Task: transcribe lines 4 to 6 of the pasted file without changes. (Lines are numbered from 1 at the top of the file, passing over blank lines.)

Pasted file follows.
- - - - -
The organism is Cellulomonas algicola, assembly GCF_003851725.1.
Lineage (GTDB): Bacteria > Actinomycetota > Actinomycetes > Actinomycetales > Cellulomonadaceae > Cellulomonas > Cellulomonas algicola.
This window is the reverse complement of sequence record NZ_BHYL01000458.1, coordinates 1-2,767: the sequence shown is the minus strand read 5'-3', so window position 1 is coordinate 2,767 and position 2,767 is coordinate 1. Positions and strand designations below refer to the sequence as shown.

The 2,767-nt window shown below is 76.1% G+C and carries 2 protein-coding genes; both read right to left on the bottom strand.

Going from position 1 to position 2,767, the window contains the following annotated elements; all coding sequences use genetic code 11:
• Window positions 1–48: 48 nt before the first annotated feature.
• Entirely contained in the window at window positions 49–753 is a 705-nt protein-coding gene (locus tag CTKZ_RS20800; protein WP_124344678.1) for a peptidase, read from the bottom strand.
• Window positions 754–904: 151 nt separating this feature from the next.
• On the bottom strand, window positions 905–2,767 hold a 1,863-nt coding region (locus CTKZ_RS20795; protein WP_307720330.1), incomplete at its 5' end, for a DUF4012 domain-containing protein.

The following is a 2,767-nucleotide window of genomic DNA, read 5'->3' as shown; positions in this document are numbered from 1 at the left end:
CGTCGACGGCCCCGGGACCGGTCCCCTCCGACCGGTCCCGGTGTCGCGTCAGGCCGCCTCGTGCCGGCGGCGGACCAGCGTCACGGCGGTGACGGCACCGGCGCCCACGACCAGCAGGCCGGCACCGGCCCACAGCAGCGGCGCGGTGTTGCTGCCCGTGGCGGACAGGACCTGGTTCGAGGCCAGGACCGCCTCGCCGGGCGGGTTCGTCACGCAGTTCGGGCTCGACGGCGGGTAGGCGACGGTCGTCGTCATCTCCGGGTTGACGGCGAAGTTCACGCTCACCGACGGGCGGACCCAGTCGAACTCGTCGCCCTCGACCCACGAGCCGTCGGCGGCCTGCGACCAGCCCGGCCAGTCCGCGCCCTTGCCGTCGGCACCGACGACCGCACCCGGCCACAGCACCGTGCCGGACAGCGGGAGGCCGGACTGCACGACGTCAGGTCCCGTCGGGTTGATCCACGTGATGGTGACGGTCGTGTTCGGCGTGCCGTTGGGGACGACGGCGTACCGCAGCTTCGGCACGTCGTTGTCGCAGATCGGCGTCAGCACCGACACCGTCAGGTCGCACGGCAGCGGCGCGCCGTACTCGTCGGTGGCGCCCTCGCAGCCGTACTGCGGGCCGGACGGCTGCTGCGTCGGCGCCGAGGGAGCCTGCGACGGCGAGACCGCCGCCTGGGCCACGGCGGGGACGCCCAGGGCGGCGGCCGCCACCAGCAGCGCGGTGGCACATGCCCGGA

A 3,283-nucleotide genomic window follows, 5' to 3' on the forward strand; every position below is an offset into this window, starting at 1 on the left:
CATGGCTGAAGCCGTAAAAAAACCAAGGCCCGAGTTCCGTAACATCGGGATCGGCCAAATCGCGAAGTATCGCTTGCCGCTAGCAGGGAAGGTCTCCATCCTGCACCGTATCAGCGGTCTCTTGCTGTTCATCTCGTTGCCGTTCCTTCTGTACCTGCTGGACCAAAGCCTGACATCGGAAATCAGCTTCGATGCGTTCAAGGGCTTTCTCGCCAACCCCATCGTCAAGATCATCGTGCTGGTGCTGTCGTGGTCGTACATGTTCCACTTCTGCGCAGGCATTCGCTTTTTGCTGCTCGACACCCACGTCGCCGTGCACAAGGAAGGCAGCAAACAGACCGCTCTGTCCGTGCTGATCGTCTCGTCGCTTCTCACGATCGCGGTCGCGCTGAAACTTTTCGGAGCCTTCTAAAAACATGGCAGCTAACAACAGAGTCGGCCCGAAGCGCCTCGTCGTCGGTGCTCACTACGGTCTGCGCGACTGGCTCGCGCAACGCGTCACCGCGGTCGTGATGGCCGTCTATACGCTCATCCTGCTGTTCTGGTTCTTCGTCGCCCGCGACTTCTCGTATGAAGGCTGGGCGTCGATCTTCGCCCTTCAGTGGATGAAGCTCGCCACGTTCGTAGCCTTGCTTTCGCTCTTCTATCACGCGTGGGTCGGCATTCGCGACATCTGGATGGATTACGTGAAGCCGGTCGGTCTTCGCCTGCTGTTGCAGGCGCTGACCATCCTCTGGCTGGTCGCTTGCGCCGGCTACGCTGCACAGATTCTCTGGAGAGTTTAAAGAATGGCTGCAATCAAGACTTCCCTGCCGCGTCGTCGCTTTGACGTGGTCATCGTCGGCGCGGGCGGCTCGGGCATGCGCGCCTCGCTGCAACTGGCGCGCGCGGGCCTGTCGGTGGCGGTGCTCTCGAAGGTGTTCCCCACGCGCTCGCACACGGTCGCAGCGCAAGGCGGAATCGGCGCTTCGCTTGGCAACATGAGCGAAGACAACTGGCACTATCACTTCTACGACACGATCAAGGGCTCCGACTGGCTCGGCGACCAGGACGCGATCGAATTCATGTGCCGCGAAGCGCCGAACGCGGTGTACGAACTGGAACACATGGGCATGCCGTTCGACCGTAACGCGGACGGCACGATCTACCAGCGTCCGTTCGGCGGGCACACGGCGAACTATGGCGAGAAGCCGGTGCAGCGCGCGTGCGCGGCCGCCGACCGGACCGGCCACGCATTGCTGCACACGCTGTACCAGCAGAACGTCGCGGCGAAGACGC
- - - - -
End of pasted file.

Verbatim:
The 2,767-nt window shown below is 76.1% G+C and carries 2 protein-coding genes; both read right to left on the bottom strand.

Going from position 1 to position 2,767, the window contains the following annotated elements; all coding sequences use genetic code 11:
• Window positions 1–48: 48 nt before the first annotated feature.